Apr 29 2014

From Jacqueline


Journal, part 11

(We talked about 'What We Learned About India From Jacqueline Novogratz'. We brought to you a part of her journal from her most recent trip to India (Part I). Here we bring you more from her journal on her recent India.)


Delhi is also looking more beautiful than ever. Perhaps it is because April is supposed to be scorching, but I am finding the weather to be beautiful. And again, I feel I am home – I stay at a tiny guest house where I’ve been staying for a decade now.

There are parrots in the trees; coffee waiting in the morning; and the inimitable Shukla, who runs the guesthouse, remembers every visitor, and makes everyone feel like family.

After more meetings, we head out to Blue Frog, a new, hip club recently opened in Delhi. It is one of the first real night clubs with live music – usually several bands in an evening – and it is run by a visionary entrepreneur who is already thinking beyond the borders of India. The afternoon is hot, but already, cool, young professionals are looking at scripts and deals over coffees and glasses of wine in a courtyard under umbrellas. This is India on the move. And it can’t help but make you smile.


All human beings want to see a correlation between their hard work and some reward. It isn’t more complicated than this.


Friends and young people start streaming in for the Blue Sweater launch. It is the first time the publisher here in India has seen a book launched in a club like this, but it is classic Acumen and I’m proud of our team for going for the unconventional. That makes me smile too. I also feel incredibly blessed as Rohini and Nandan Nilekani, our partners and friends, are hosting the event along with a smaller dinner afterwards. These two are change makers in every sense and our whole team feels honored. Rohini also wrote the foreword to the Indian version of the book and she interviews me in front of what turns out to be a crowd of more than 150.

It is thrilling to see the audience: they are mostly young and committed to being part of something bigger than themselves. You can feel electricity in the air. I want to talk to so many old friends – entrepreneurs, investors, supporters, alumni. This feels like a real homecoming.

(The audience is committed to being part of something bigger than themselves.)

Molly and Keya from the team ask me if I will take a minute to say hello to one of our teammate’s closest friends. She was in an accident and considers Acumen her dream. We walk through the room, saying hello to the vibrant, sparkling young people smiling. In the corner of the room, a young woman in a wheelchair with braces on her legs looks at us. Keya introduces me and the young woman puts her hands over her mouth and squeals. I lean over and hug her, holding her tight as her father and friends look on.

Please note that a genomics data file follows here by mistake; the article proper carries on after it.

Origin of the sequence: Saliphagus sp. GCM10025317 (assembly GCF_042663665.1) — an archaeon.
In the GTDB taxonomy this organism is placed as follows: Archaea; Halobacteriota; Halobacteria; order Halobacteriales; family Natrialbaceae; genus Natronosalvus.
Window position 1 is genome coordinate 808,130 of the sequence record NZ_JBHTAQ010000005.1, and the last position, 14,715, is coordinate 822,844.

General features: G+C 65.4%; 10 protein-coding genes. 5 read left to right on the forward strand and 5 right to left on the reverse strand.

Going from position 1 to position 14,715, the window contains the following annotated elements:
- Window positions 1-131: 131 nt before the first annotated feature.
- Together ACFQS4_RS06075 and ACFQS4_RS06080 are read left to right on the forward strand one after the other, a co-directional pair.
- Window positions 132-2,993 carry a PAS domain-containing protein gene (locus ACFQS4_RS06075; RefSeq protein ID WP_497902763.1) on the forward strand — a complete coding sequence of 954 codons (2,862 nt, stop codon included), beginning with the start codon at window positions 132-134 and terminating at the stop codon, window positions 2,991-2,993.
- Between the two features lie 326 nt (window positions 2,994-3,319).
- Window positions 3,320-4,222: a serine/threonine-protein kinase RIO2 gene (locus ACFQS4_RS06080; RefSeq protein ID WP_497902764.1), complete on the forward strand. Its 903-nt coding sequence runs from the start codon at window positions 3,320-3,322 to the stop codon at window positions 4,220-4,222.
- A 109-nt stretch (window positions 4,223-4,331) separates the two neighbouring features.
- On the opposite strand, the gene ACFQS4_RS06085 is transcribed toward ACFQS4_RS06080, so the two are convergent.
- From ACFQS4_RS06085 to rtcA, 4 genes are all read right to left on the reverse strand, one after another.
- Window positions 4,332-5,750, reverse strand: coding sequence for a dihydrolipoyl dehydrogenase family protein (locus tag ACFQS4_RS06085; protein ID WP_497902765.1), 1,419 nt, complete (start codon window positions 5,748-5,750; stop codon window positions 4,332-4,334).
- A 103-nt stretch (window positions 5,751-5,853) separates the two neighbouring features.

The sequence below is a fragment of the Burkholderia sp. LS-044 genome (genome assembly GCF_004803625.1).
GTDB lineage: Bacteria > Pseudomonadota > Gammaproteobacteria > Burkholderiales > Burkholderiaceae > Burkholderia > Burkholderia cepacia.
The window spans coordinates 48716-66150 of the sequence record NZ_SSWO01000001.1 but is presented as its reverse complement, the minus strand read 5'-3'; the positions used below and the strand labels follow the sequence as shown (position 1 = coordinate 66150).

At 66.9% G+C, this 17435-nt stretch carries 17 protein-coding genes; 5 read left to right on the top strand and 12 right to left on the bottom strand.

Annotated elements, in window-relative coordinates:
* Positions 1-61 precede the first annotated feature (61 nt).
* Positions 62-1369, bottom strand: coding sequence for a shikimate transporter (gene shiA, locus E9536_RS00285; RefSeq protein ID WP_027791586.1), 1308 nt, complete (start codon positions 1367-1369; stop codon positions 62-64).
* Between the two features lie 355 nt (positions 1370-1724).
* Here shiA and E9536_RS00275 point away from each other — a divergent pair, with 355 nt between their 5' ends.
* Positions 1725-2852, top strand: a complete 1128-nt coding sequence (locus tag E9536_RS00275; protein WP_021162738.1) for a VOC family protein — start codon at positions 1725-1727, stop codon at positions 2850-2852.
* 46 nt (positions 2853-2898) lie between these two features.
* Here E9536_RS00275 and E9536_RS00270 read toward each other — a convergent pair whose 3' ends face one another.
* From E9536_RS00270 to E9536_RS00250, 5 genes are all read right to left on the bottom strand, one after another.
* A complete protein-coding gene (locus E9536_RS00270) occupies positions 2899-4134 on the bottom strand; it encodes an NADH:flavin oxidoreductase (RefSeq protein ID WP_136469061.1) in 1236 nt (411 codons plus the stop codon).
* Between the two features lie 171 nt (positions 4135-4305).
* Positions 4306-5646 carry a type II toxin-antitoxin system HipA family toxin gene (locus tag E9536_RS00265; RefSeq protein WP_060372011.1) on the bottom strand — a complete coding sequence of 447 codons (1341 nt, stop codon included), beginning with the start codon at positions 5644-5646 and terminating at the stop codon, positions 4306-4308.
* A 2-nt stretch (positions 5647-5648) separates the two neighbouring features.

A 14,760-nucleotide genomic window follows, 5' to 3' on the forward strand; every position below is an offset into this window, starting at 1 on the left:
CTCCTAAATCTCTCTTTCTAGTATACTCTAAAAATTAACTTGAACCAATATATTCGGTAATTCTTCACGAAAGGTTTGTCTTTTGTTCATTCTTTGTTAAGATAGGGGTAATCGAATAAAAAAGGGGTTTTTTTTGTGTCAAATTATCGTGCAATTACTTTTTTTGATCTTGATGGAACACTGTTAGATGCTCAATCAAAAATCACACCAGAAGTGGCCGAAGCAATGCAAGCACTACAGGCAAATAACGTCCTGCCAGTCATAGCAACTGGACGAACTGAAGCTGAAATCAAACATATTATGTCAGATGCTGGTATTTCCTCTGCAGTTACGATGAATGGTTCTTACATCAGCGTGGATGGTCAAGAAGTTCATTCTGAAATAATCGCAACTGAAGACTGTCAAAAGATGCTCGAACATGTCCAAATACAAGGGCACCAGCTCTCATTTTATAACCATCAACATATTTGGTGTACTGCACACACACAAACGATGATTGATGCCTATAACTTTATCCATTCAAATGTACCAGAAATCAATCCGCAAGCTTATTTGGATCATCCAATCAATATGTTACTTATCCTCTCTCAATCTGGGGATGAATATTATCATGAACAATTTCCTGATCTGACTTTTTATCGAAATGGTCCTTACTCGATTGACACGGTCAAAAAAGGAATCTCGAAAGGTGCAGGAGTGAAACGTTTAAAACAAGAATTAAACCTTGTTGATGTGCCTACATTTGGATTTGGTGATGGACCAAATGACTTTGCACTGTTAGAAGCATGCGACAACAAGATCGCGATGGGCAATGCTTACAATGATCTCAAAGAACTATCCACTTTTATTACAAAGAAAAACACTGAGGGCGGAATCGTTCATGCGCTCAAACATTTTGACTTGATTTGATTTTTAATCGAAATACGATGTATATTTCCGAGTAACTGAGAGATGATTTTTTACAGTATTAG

Tarini Mohan, a young, beautiful, intelligent woman, was working at Morgan Stanley when she read my book, decided to quit her job, and moved to Uganda to pursue her dream. I can only imagine the conversations she had, for I remember my own. But this young woman was determined. She had been accepted to Yale School of Management and promised to attend after learning about her true passion: solving poverty.

Six weeks into her time in Uganda, a country she had already come to love, Tarini was driving with a friend on a motorbike, feeling the freedom of wind blowing in her hair in one of the most beautiful places she’d been. A passing truck came out of nowhere and hit the motorbike head-on, killing her friend instantly, smashing her body, and sending her into a coma that would last six months. Life changes in an instant.

"The doctors asked me to name the founder of Acumen to see if I was regaining memory," she says to me through a slowed but intelligent voice. Her father nods, telling me that I am his daughter’s hero – that I inspired her to go to Uganda. My heart breaks. Life isn’t supposed to happen this way.

I tell Tarini that I look forward to seeing her back in Uganda once she is fully recovered. Her smile is full of light: "I still dream of Uganda and I will go back," she says. She hopes to attend Yale one day as well. It has been 18 long months since the accident, with a grueling schedule of physical and cognitive rehab. She knows the journey will be long. And she is not giving up.

I hug her again, feeling as inspired as I have ever been, wondering how many people she already has touched and changed just by being who she is.

We have a wonderful dinner and make it back to the guesthouse long after midnight. I set my alarm for 3:45 for the 6:00 am flight to Pune, but I am not complaining. Not tonight and hopefully not ever.


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